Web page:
A review of my “monograph weekends”
After a full week of posting color images, I reserve weekends for the classic medium, sort of going back to the roots of photography – the world of black and white. I have been doing this for many weekends now and have racked up a sizeable number of postings on black and white photography which include tips, guides, pointers, techniques and finding inspiration. Let me quickly give a recap on some of them:
Shoot in color then convert to black and white later during editing. The digital camera can capture 16 million colors. There are only 254 shades of grey plus pure black and pure white. Imagine how much information you lose if you shoot directly in black and white. Besides, you have the option to revert to the color original if during editing the image it does not work well in black and white. Which leads us to the next point.
Not all subjects look good in black and white. A splendid sunrise or sunset is best presented in its colorful glory. But there are landscape scenes that look great in monochrome especially if visual design elements are present. Portraits, architecture, still life, abstracts, and even events like weddings are suited for black and white. It is the preferred medium for fine art photography.
Low key and high key are lighting techniques that add drama and impact to black and white images. Low key is when the subject is enveloped in darkness with only key features highlighted by a single light source. High key is when the subject is bathed in white soft light, usually from multiple light sources. This technique is used in commercial and advertising photography and done with studio lighting set-up.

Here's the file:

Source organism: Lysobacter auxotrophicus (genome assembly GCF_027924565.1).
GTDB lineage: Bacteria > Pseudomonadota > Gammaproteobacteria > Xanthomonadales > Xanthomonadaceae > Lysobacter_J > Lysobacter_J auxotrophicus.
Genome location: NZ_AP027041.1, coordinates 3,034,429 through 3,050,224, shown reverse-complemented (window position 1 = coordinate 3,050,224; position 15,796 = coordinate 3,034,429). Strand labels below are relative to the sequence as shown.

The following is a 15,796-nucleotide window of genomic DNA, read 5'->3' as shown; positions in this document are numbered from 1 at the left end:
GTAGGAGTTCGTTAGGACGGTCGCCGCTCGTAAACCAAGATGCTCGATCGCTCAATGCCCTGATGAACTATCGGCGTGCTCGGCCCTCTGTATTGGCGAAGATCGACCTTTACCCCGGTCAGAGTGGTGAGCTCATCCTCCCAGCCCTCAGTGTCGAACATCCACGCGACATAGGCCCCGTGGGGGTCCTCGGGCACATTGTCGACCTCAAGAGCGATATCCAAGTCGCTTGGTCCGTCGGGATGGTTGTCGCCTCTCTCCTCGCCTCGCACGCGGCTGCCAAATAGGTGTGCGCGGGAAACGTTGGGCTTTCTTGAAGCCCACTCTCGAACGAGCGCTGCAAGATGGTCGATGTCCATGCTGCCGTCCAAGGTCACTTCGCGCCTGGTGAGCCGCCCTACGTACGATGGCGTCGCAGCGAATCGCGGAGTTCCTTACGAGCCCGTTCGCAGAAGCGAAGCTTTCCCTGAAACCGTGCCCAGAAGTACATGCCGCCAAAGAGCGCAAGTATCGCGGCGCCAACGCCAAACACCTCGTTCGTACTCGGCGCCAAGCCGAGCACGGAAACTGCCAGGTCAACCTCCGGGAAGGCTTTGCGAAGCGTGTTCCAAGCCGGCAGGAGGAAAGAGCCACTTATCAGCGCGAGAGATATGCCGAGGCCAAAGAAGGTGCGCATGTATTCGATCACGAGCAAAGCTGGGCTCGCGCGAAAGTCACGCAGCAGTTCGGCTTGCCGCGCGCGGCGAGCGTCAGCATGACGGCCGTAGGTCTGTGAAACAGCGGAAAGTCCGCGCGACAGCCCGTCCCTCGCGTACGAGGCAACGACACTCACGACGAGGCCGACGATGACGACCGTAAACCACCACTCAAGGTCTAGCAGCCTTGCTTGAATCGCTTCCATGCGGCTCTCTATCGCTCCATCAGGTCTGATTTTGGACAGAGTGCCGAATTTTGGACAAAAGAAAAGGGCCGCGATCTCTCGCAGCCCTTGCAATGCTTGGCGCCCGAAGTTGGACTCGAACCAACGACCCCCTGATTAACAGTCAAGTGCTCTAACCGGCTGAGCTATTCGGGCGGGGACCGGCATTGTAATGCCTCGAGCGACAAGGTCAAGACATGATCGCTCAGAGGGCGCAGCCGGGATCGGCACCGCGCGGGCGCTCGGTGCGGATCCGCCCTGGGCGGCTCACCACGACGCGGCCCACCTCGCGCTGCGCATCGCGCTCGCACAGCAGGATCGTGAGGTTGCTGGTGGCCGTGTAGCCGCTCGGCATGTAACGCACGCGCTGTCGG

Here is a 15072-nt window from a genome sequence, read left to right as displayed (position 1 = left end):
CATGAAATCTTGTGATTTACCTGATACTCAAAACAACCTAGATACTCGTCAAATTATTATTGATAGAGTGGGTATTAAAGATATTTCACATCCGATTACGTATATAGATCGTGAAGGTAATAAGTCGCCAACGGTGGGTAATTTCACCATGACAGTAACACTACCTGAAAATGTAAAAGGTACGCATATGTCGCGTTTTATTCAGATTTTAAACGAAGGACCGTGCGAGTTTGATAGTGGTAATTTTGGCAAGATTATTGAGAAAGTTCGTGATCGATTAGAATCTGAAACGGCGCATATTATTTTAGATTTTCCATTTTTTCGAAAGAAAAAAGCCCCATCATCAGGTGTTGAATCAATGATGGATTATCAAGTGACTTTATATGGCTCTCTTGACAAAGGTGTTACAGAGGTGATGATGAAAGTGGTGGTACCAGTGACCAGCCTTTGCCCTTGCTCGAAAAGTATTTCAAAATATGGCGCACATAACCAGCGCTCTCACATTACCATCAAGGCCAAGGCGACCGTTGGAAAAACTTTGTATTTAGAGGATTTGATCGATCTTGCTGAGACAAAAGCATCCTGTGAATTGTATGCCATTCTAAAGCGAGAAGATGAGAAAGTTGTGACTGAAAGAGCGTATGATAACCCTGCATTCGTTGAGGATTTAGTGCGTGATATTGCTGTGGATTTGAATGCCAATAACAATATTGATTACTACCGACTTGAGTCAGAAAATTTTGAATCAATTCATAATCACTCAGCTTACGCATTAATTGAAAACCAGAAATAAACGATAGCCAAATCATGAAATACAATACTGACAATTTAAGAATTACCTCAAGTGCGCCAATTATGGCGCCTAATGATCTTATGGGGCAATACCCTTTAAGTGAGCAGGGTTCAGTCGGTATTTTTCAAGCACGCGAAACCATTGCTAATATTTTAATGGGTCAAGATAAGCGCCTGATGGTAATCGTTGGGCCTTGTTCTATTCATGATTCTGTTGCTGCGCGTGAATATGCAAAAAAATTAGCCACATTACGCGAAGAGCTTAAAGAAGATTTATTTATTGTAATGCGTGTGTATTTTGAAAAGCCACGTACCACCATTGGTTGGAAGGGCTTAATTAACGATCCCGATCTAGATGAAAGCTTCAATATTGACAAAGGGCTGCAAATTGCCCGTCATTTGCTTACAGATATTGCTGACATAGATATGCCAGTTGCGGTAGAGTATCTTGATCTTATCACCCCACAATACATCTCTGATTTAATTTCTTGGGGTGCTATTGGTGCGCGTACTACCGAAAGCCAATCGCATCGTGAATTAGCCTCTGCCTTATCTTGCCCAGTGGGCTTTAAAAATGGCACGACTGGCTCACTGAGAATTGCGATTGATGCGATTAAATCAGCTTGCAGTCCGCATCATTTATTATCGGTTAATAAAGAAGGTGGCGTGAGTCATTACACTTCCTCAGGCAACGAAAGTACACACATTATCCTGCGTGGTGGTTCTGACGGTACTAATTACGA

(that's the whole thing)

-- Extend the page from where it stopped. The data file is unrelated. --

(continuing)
Learn to see in black and white. In the absence of color, what would attract the eyes? These are the visual elements of design: lines, shapes, patterns and textures. Learning to see in black and white is knowing the play, fall and direction of light because it is light which makes visible and creates those visual elements plus shades, shadows, silhouettes and outlines. Photography is all about light – how fast it enters the camera and how large the amount of light allowed to make an image imprint on the film or sensor.
Know their meanings. Color psychology tells us that white stands for purity, perfection, innocence, wholeness and completion. Black represents the hidden, secretive and the unknown. But it is positively identified in the context of protection, comfort, strength, formality, dignity and sophistication. Learn to use black and white well in your images to convey your message.
There you go folks, some samples of my many monochrome postings. However, there are lots of others. To have a complete look at all previous posts and images on this topic, just click on these links – Black & White or Monographs. They are also entries in the Categories section at the sidebar. Have a wonderful monograph weekend!